Losing airline Transat AT Inc. got another government loan to stay afloat.
Montreal-based Transat TRZ-T will borrow $100 million from the federal government’s Canada Business Emergency Financing Corporation (CEEFC) in addition to the $743 million it has borrowed since 2021.
Transat said the deal announced Friday includes an additional line of credit worth $50 million, subject to the airline raising an additional $50 million from a third party. Transat also indicated that its lenders have agreed to extend credit maturities by one year to April 2024 and to push back certain financial conditions until October 2023.
Annick Guérard, chief executive of Transat, said in a press release that the arrangements will strengthen the airline’s financial position. “This important financing step, combined with sales that have performed well over the past few months, will give us the financial flexibility to deploy our strategic plan with optimism and confidence,” said Ms. Guérard.
CEEFC is providing the emergency loans, known as the Large Employer Emergency Financing Facility (LEEFF), to support businesses that have seen their sales plummet due to the pandemic. Recipients must pledge to minimize job losses, eliminate dividends and stock buybacks, and cap executive compensation.
Eighty percent of the five-year loan carries an interest rate of 5 percent in the first year, 8 percent in the second year, and an increase of 2 percent each year thereafter. Transat and other beneficiaries also had to issue warrants giving the government the right to buy up to 15% of the company’s shares.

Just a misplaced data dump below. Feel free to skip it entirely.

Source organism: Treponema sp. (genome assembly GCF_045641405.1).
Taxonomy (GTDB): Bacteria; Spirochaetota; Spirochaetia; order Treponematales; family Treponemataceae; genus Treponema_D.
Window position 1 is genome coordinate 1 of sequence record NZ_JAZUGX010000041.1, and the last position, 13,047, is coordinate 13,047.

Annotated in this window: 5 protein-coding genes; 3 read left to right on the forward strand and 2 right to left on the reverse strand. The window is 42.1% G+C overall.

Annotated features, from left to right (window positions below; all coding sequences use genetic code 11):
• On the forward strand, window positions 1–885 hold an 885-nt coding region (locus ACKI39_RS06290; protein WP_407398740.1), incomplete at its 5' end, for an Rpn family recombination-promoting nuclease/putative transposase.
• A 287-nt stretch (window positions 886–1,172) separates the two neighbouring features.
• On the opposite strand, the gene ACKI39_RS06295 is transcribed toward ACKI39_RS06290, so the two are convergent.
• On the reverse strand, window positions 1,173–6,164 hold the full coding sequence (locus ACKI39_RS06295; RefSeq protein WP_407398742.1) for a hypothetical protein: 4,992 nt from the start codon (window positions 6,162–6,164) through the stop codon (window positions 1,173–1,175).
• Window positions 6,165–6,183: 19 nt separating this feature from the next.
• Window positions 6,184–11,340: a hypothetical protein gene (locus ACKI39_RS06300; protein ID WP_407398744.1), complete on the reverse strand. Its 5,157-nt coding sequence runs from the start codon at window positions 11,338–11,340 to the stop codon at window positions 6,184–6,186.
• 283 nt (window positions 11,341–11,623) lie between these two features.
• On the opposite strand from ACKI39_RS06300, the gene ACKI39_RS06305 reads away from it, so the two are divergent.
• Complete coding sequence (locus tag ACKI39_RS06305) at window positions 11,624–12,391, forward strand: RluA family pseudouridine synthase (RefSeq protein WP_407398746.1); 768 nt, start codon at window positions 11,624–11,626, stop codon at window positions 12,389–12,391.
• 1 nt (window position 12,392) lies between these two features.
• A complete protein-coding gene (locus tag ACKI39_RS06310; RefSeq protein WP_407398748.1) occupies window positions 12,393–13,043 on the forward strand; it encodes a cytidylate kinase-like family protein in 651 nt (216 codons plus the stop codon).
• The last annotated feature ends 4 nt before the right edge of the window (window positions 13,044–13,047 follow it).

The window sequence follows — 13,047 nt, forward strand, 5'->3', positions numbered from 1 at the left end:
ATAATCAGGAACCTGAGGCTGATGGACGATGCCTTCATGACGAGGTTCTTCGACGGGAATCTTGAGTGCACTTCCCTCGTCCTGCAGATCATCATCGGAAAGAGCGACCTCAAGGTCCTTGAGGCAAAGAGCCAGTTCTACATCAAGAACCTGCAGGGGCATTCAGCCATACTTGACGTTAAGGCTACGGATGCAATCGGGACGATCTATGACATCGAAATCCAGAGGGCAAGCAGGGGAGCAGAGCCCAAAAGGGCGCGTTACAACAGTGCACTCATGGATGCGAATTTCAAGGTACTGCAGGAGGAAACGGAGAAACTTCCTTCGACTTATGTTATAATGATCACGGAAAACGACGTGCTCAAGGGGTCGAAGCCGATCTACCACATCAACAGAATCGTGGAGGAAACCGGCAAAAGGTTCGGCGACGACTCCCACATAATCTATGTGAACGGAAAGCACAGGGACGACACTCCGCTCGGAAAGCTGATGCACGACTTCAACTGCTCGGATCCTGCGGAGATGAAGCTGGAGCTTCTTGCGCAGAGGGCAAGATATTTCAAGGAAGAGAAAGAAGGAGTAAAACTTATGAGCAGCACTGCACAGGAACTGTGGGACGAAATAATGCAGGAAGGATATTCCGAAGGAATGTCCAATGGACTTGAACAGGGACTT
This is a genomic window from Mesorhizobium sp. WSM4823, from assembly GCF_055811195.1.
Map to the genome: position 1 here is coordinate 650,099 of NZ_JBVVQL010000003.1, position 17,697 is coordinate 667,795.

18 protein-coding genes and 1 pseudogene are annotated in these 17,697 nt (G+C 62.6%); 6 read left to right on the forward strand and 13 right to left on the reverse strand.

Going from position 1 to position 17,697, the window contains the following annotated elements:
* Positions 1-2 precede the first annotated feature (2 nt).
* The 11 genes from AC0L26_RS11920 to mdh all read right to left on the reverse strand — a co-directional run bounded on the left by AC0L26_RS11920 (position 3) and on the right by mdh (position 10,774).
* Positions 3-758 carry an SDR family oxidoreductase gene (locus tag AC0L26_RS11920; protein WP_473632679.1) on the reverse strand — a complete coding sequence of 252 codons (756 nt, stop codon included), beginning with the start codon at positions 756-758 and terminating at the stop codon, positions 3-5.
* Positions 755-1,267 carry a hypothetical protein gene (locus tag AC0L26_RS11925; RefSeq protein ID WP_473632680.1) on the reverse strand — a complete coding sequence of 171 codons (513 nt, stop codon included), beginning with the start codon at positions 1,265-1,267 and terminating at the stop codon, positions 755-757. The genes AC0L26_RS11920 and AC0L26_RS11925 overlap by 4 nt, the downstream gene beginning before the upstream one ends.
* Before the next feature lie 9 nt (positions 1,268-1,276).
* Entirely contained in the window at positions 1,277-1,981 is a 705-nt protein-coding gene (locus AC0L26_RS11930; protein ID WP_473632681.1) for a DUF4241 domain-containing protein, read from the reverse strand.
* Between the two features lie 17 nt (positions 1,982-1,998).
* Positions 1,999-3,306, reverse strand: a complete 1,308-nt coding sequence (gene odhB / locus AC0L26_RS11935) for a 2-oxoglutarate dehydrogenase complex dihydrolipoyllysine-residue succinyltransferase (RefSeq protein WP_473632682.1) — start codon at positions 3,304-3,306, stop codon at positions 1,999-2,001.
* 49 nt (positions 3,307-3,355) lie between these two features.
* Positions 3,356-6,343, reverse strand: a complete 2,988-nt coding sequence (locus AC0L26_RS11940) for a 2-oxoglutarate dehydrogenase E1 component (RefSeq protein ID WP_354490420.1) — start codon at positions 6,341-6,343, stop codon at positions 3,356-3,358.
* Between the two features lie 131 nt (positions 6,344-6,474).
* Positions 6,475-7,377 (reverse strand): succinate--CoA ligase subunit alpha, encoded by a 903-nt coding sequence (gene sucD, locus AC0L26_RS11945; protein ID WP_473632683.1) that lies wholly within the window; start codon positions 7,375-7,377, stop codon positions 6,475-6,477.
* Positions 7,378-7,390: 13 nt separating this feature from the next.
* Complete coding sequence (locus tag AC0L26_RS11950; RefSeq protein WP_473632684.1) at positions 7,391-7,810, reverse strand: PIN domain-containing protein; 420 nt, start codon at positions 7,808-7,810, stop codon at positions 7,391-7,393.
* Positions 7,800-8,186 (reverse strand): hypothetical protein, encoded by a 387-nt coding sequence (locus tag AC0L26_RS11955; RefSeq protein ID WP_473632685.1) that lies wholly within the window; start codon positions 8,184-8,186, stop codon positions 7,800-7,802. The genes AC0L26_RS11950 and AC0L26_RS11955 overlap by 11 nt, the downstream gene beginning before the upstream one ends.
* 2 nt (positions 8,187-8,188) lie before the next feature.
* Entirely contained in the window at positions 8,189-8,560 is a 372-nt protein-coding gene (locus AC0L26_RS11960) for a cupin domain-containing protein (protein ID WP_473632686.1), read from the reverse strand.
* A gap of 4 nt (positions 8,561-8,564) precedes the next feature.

Transat is the only company to apply for LEEFF assistance in the past year, and the loan program has been closed since July 29, the Canada Business Emergency Fund said. “Thanks to the first LEEFF loan granted to Transat in April 2021, thousands of Canadian jobs have been protected and the company has been able to maintain its operations,” the lender said.
Seven companies received LEEFF loans, including Air Canada, Sunwing Vacations Ltd., Porter Airlines and Goodlife Fitness Centers Inc. Air Canada was the largest borrower, approved for $1.4 billion to reimburse customers whose flights were canceled during the pandemic. Air Canada, at the end of 2021, terminated a credit facility worth $3.975 billion. The government also invested $500 million in Air Canada at $23.18 per share. Air Canada shares were trading at around $17.20 on Friday.
During the last quarter, which ended April 30, Transat lost $98 million, or $2.60 per share, compared to a loss of $69 million, or $1.84 per share, a year earlier.
Revenue rose to $358.2 million from $7.6 million a year ago as travelers shrugged off pandemic concerns and returned to the skies. However, Transat continued to burn cash at the rate of $3 million per month.
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